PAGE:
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Agogwe - The Human Like Biped - Articles Surfing
The Agogwe is a small furry, human like biped (walks on two feet). It is has been spotted in the forests of East Africa. The Agogwe is said to be clad in reddish brown hair, and has reddish brown skin underneath its wooly fur. It is about 1 to 1.7 meters tall and has long arms. The Agogwe's feet are about 12 centimeters long and these creatures are said to have opposable toes. The Agogwe is different from other known ape species because of their fur and skin color as well as the presence of small canines and a rounded forehead. The Agogwe goes by other names and they are as follows: Kakundakari or Kilomba in Zimbabwe and the Congo. The people at the Ivory Cost refer to this creature as the Sehite. In Sumatra, reports of a bipedal ape that resemble the Agogwe have been reported; such creatures are called Orang Pendek.
The first recorded sighting of the Agogwe was in 1900 by a man named Captain William Hitchens. Hitchens however did not report his sighting until 1937. He described the creatures he saw to be like man, 4 feet tall but clad in russet hair. He was informed by a native hunter that accompanied him that what they saw was a creature known as the Agogwe and the sightings of such a creature was rare. Captain Hitchens was criticized for his 'so called' sighting, but like a saving grace, Cuthbert Burgoyne announced a year later that he saw a similar creature when he was coasting Portuguese East Africa. Burgoyne also recounted the experience of a big game hunter who had similar sightings of the said creature.
There are several theories surrounding the existence of the Agogwe. It is said that this red haired bipedal creature may be a surviving species of the Gracile Australopithecine ' which is known to be a bipedal primate known to science that lived in Eastern and Northern Africa around 3 to 3.9 million years ago. Gracile Australopithecine footprints that have been found show no evidence of opposable toes, but it is argued that the Agogwe may have acquired opposable toes through years of evolution. One other theory suggests that Agogwe sightings may have in reality been sightings of possible surviving gibbons in the African forest. Gibbons like the Agogwe have rounded foreheads and small canines. It is however important to note that the Gibbons mainly used their arms for locomotion and that they are rarely seen on land.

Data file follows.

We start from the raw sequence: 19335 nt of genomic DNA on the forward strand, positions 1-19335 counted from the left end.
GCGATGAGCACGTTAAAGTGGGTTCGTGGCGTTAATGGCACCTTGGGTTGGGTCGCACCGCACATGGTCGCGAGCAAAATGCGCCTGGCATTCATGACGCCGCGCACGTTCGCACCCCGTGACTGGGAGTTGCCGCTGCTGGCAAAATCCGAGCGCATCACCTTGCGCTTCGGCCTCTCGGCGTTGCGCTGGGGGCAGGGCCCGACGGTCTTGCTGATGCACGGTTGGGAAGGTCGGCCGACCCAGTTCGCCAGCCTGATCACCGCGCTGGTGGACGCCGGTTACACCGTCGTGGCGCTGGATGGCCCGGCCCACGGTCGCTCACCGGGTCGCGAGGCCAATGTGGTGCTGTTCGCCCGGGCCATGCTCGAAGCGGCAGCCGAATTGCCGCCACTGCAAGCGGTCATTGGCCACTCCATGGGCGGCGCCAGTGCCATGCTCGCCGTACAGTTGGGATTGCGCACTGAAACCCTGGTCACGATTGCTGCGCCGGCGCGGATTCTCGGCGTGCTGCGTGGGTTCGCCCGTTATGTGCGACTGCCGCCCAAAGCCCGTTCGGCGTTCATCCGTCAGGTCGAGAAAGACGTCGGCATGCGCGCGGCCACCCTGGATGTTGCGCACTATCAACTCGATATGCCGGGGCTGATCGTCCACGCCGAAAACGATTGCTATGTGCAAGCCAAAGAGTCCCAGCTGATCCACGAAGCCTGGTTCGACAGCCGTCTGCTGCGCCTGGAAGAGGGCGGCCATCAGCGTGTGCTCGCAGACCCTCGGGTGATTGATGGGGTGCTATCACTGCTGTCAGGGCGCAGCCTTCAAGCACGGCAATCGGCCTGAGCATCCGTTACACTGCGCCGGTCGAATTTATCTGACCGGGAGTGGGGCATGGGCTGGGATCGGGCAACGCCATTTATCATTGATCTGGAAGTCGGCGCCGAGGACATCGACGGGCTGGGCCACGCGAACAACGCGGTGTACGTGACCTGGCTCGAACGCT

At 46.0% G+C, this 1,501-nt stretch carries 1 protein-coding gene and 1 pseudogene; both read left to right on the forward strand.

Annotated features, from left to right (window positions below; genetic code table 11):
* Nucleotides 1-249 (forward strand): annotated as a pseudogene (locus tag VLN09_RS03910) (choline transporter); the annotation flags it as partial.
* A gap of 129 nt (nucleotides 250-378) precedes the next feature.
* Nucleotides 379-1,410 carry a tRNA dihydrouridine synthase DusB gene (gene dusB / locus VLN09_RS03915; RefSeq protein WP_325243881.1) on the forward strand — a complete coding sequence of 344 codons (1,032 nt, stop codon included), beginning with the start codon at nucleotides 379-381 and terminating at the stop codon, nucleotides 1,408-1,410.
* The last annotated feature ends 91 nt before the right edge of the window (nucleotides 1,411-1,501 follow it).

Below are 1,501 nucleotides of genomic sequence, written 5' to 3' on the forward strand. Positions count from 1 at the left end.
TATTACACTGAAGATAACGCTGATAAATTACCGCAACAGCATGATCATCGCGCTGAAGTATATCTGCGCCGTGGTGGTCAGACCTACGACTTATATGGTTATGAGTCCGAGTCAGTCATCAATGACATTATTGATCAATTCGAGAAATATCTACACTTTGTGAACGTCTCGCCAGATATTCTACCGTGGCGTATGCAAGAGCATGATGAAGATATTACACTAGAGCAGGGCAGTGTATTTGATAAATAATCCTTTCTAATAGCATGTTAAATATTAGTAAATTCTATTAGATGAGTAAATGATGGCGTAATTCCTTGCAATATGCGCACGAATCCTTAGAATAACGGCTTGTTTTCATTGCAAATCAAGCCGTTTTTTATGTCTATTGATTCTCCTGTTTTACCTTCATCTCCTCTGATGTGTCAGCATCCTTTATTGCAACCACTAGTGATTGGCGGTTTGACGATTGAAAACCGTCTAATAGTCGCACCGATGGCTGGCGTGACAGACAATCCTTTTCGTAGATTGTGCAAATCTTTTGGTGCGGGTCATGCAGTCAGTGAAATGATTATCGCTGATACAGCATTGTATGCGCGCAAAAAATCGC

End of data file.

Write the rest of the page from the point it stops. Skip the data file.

There have been no current sightings on the Agogwe. The most recent documented one was that of the Animal Collector Charles Cordier in the late 1950s and early part of the 1960s. Cordier had followed the tracks of the Kakundakari of Zimbabwe. He noted that once a Kakundakari had become entangled in trap but was able to escape before any of the members of his team could reach it. There haven't been any sightings later than that of Cordier, but it does not mean that the Agogwe was only a fluke. It only stands as a testament to the density and the vastness of the African Jungles.
There is a website that describes the Agogwe and numerous other creatures of Cryptozoology in detail, this website is called: Unknown Creatures and it may be found at this url: http://www.unknown-creatures.com
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Copyright © 1995 - Photius Coutsoukis (All Rights Reserved).
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